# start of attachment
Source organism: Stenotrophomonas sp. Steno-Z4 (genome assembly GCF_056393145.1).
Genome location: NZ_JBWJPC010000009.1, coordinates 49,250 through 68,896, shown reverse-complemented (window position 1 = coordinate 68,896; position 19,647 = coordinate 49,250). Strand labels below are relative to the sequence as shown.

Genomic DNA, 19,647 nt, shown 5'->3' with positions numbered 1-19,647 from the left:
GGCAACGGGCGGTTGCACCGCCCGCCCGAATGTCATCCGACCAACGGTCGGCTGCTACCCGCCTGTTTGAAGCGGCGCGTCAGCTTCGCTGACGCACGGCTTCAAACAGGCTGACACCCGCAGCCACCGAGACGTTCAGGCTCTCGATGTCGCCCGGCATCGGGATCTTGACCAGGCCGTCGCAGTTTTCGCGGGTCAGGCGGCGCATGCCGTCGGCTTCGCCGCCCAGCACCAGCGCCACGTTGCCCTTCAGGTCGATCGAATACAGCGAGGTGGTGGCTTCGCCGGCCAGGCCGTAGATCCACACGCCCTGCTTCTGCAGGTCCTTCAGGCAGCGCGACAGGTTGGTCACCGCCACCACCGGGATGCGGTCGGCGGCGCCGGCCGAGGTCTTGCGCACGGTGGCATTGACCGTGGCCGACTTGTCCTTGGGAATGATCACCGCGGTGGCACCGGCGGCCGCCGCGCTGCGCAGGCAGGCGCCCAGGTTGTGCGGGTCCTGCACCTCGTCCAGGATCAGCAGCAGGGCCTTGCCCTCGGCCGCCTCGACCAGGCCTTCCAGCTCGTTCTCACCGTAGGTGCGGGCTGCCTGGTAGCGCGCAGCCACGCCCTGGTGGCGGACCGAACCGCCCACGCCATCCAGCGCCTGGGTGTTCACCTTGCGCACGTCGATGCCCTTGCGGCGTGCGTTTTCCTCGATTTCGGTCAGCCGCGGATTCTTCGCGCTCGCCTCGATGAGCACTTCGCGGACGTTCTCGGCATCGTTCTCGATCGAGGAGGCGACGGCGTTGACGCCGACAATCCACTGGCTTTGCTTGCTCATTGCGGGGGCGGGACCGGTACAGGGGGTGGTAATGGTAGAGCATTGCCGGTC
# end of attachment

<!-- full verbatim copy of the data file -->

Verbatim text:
Source organism: Stenotrophomonas sp. Steno-Z4 (genome assembly GCF_056393145.1).
Genome location: NZ_JBWJPC010000009.1, coordinates 49,250 through 68,896, shown reverse-complemented (window position 1 = coordinate 68,896; position 19,647 = coordinate 49,250). Strand labels below are relative to the sequence as shown.

Genomic DNA, 19,647 nt, shown 5'->3' with positions numbered 1-19,647 from the left:
GGCAACGGGCGGTTGCACCGCCCGCCCGAATGTCATCCGACCAACGGTCGGCTGCTACCCGCCTGTTTGAAGCGGCGCGTCAGCTTCGCTGACGCACGGCTTCAAACAGGCTGACACCCGCAGCCACCGAGACGTTCAGGCTCTCGATGTCGCCCGGCATCGGGATCTTGACCAGGCCGTCGCAGTTTTCGCGGGTCAGGCGGCGCATGCCGTCGGCTTCGCCGCCCAGCACCAGCGCCACGTTGCCCTTCAGGTCGATCGAATACAGCGAGGTGGTGGCTTCGCCGGCCAGGCCGTAGATCCACACGCCCTGCTTCTGCAGGTCCTTCAGGCAGCGCGACAGGTTGGTCACCGCCACCACCGGGATGCGGTCGGCGGCGCCGGCCGAGGTCTTGCGCACGGTGGCATTGACCGTGGCCGACTTGTCCTTGGGAATGATCACCGCGGTGGCACCGGCGGCCGCCGCGCTGCGCAGGCAGGCGCCCAGGTTGTGCGGGTCCTGCACCTCGTCCAGGATCAGCAGCAGGGCCTTGCCCTCGGCCGCCTCGACCAGGCCTTCCAGCTCGTTCTCACCGTAGGTGCGGGCTGCCTGGTAGCGCGCAGCCACGCCCTGGTGGCGGACCGAACCGCCCACGCCATCCAGCGCCTGGGTGTTCACCTTGCGCACGTCGATGCCCTTGCGGCGTGCGTTTTCCTCGATTTCGGTCAGCCGCGGATTCTTCGCGCTCGCCTCGATGAGCACTTCGCGGACGTTCTCGGCATCGTTCTCGATCGAGGAGGCGACGGCGTTGACGCCGACAATCCACTGGCTTTGCTTGCTCATTGCGGGGGCGGGACCGGTACAGGGGGTGGTAATGGTAGAGCATTGCCGGTC